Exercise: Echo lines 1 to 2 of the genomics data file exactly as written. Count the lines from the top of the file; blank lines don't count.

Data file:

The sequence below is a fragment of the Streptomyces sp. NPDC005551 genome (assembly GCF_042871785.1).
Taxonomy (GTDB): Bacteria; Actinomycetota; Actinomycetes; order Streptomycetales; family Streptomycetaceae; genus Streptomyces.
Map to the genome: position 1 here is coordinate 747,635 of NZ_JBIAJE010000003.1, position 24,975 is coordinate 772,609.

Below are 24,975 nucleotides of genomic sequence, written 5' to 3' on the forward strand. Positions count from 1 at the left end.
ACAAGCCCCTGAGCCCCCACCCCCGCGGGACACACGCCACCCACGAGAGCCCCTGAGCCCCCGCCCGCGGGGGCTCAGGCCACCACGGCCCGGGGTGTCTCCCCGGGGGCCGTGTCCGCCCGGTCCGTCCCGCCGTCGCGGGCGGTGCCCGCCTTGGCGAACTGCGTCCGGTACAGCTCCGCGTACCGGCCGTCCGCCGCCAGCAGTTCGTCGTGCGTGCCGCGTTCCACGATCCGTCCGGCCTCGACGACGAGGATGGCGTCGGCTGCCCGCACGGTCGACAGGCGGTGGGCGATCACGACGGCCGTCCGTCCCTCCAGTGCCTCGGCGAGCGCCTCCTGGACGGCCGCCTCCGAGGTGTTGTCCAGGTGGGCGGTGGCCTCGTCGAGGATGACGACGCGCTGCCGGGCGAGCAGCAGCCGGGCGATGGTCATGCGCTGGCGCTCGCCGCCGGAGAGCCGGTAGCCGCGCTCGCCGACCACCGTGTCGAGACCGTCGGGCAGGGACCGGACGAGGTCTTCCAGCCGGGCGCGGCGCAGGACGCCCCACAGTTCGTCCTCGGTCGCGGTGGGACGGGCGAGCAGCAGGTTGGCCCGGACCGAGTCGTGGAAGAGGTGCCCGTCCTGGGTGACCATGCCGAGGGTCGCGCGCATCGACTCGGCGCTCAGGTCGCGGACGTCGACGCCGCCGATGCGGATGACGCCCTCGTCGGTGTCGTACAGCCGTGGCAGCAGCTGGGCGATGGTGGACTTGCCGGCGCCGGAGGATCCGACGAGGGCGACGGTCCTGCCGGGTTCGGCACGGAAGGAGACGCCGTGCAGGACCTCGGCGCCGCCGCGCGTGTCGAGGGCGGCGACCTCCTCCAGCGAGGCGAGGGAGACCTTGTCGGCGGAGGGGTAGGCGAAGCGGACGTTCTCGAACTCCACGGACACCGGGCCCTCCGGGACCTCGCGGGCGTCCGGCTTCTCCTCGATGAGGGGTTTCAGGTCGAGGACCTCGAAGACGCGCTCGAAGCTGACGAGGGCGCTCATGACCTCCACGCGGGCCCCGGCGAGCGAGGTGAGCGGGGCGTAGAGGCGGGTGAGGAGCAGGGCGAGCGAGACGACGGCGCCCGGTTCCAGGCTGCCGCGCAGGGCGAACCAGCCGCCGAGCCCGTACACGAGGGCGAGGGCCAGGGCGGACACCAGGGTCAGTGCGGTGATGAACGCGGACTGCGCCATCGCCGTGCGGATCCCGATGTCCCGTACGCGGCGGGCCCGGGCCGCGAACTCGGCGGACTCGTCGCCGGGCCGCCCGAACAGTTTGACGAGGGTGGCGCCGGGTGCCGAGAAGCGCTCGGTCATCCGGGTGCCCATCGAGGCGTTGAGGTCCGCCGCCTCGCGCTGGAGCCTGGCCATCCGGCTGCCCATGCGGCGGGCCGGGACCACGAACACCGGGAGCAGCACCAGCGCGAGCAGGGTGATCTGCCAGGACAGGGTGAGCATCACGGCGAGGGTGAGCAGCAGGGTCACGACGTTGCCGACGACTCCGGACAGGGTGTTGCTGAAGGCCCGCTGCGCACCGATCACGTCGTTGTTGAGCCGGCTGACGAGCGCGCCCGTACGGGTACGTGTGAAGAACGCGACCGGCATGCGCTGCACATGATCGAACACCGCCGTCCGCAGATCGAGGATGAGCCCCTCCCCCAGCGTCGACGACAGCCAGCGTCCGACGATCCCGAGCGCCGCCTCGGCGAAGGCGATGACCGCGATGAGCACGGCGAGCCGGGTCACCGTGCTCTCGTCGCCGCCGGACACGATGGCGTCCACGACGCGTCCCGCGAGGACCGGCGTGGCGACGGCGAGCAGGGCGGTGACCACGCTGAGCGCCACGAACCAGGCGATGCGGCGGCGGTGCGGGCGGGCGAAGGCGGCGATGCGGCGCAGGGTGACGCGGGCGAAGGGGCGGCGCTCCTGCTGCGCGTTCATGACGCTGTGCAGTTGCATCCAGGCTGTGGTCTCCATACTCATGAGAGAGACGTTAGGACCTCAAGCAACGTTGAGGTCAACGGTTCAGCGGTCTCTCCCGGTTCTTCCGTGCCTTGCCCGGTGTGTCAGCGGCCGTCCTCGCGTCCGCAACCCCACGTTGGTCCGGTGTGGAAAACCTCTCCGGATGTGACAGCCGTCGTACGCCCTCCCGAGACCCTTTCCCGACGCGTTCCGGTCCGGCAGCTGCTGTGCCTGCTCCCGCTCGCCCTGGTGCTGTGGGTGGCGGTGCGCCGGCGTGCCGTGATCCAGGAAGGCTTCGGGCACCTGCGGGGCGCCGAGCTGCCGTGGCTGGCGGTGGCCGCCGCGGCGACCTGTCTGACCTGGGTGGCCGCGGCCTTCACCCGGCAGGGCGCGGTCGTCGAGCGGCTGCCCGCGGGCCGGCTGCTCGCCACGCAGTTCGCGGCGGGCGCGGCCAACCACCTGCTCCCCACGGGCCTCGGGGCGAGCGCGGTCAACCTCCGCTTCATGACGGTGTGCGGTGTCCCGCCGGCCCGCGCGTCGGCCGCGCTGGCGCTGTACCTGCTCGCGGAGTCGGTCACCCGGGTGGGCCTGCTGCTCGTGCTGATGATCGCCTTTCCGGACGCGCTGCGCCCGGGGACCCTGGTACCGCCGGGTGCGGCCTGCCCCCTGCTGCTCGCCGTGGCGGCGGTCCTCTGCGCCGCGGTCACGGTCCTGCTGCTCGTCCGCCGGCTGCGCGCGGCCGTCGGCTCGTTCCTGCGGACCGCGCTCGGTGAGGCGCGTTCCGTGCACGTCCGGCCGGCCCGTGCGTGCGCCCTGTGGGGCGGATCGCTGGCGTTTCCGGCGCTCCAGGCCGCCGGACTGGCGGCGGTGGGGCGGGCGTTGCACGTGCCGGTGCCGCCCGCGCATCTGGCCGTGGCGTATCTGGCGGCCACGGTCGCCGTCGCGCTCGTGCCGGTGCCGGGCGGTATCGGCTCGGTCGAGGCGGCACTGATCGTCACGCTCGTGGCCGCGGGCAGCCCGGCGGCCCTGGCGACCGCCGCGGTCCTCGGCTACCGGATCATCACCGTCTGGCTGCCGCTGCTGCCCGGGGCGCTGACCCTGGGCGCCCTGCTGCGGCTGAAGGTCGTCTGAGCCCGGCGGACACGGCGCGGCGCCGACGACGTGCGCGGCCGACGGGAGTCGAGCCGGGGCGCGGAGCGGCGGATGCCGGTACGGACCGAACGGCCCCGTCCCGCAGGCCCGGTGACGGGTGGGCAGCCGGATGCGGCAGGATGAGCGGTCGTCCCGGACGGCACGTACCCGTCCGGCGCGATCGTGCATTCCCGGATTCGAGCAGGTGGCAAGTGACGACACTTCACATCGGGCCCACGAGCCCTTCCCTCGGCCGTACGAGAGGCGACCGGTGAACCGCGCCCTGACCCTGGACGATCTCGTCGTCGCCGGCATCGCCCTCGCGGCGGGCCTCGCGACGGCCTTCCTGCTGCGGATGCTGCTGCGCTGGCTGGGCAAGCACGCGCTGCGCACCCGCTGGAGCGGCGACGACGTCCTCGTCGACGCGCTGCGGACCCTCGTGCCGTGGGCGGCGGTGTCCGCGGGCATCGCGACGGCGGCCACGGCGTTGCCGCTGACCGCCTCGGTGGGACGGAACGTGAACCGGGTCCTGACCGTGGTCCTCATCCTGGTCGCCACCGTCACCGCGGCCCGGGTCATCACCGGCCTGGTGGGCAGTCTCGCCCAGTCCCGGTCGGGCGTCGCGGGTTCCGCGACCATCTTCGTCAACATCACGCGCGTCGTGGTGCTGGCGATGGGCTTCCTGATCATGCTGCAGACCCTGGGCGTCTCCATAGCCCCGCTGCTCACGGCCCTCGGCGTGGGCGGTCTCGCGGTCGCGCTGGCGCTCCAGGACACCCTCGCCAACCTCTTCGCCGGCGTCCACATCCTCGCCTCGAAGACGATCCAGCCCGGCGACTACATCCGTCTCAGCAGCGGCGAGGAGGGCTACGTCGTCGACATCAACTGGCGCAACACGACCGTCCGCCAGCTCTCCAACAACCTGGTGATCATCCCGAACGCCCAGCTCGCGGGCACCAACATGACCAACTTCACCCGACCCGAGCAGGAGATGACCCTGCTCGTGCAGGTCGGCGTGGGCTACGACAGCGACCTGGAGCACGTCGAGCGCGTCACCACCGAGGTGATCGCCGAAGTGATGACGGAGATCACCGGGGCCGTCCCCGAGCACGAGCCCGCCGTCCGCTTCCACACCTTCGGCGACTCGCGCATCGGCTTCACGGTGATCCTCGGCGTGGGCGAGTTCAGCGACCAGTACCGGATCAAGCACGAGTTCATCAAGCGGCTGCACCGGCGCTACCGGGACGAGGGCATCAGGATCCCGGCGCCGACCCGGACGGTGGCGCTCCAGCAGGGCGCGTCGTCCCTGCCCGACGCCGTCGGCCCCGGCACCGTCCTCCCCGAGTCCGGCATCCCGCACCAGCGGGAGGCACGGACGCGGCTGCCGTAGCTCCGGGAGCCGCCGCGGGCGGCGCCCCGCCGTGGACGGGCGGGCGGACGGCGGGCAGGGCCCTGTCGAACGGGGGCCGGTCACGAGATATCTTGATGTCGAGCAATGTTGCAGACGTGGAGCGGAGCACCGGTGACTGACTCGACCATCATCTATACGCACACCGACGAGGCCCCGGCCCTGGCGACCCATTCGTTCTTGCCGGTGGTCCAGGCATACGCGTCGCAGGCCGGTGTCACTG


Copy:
The sequence below is a fragment of the Streptomyces sp. NPDC005551 genome (assembly GCF_042871785.1).
Taxonomy (GTDB): Bacteria; Actinomycetota; Actinomycetes; order Streptomycetales; family Streptomycetaceae; genus Streptomyces.